bureaucratic class. As for politicians, the rhetoric of this campaign
season tells you a lot; they are all struggling to come across as
outsiders, not professionals. Only then do they stand a chance of
gaining voter confidence.

This trend has become so conspicuous that a certain branch of the
intellectual class senses the need to defend government and “public
service” (a terrible term for parasitism). Two of the most recent are
Gary Wills’ “A Necessary Evil: A History of American Distrust of
Government” and Tom Brokaw’s “The Greatest Generation.” Both are hymns
to government that express nostalgia for the old days when government’s
ability and moral authority were unquestioned. Both underscore the
extraordinary change we’ve seen.

A good question is: When did this trend begin and what brought it
about? Suzanne Garment, writing in the Wall Street Journal (Dec. 20,
1999), has a theory: “A central harm done to American government by the
poisonous political atmosphere after Watergate was to spread the notion
that public service was a minefield, traversed only at the risk of
reputational life and limb. A widespread, self-protective cynicism
resulted. For many men and women today, government has ceased to be a
natural stop on a professional life’s journey.”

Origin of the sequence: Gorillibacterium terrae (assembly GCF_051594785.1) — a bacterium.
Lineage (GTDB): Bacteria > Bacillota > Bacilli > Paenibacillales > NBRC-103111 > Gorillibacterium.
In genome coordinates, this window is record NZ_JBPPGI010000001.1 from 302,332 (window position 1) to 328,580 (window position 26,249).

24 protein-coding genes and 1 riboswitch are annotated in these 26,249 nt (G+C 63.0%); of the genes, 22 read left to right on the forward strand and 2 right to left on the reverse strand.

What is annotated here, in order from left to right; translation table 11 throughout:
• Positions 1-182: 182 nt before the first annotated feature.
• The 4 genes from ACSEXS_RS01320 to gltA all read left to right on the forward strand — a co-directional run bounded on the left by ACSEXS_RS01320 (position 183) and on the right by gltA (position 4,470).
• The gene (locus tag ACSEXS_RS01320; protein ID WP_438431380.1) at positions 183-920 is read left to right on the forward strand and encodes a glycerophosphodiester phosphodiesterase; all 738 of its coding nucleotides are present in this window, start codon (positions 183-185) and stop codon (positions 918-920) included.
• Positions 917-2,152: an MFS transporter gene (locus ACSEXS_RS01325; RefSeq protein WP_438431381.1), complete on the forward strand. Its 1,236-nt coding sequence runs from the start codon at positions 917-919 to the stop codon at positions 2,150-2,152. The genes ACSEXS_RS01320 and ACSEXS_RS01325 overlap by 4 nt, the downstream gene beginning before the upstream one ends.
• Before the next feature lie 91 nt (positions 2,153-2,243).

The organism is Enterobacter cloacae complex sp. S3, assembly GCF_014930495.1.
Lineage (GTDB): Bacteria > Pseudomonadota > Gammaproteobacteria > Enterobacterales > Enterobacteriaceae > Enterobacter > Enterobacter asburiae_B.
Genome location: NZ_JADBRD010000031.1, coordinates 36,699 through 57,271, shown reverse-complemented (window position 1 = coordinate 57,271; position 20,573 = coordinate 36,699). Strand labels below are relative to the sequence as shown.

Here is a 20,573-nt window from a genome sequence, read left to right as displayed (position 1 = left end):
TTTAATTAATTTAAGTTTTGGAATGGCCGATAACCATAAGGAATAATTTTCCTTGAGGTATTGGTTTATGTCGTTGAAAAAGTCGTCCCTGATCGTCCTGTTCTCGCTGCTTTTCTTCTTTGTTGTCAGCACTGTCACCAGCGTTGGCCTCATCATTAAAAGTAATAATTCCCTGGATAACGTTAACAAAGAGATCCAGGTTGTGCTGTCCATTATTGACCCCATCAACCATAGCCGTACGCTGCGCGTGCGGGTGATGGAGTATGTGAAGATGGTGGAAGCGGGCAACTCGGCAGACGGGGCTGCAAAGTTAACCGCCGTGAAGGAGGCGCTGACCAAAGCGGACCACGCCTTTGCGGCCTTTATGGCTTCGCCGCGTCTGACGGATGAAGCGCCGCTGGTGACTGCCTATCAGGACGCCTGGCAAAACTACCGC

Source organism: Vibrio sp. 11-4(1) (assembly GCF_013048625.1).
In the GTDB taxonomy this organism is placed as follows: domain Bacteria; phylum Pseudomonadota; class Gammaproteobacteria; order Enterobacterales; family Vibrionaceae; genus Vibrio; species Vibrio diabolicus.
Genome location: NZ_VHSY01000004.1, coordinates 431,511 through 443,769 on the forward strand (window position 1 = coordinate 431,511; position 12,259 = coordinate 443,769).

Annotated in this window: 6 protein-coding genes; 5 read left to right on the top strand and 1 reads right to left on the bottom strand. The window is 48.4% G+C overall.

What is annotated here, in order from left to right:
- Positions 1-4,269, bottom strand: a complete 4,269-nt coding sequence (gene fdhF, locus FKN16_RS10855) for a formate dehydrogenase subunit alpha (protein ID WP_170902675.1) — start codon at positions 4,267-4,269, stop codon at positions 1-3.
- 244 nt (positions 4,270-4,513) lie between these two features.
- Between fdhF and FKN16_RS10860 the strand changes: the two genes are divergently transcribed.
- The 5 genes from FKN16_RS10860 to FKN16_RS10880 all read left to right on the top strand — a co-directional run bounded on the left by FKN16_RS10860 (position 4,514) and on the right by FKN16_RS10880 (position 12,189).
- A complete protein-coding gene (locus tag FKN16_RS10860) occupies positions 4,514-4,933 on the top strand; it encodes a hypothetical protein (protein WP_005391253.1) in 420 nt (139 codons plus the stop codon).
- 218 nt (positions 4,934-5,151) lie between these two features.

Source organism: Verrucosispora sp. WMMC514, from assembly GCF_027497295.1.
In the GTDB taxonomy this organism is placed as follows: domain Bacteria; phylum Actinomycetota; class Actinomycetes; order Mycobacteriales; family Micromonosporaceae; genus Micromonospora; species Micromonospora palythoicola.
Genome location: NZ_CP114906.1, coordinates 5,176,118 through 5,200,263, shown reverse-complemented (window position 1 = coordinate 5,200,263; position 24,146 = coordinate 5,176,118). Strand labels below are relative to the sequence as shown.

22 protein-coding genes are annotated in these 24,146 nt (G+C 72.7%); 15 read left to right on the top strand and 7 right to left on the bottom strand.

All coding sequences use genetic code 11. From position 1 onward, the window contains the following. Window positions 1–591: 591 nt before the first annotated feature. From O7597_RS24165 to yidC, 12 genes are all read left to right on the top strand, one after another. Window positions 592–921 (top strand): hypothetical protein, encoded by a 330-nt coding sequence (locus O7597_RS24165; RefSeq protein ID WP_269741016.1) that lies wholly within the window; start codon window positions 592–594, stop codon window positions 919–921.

Murray Rothbard, with great prescience, predicted this in 1973. In
“For a New Liberty,” he wrote: “What Watergate has meant is a total
desanctifying of the President and of such previously sacrosanct federal
institutions as the CIA and the FBI. The invasions of property, the
police state methods, the deception of the public, the corruption, the
manifold and systemic commissions of crime by a once virtually
all-powerful President led to a once unthinkable impeachment of a
President and of a widespread and well-justified lack of trust in all
politicians and government officials.”

After 1973, there was hyperinflation and the tax revolt, events which
only exacerbated the phenomenon that Rothbard identified. Both led to
the election of Ronald Reagan, a man widely seen as a sworn enemy of
government. But the long-run effect of the Reagan presidency was just
the opposite. It wasn’t only that his winning smile and ebullient
personality had the psychological effect of restoring faith in
government; it was also the perception that he was fighting a war
against an enemy even worse than our own leviathan, namely the Soviet

With the end of the Cold War, the burden of proof fell back on
Washington, D.C., to demonstrate its usefulness to the rest of us.
Perhaps no one was up to the task, but Clinton has been spectacularly
unsuccessful in rescuing government from its bad reputation. Indeed, he
is living proof that the best way to get to the top in politics is to be
as ruthless, selfish and duplicitous as is humanly possible. Why would
anyone want to enter a profession in which the likes of Clinton can
climb to the top?

Clinton has done nothing for the free market while in office.
However, by discrediting the very idea of public-sector service, and
politics in general, he has done society one great favor. He has stopped
the brain drain from the private sector. The best and brightest no
longer inhabit the public sector. Increasingly, they — like Steve Bezos
and the rest of the sharpies at — are working for us instead.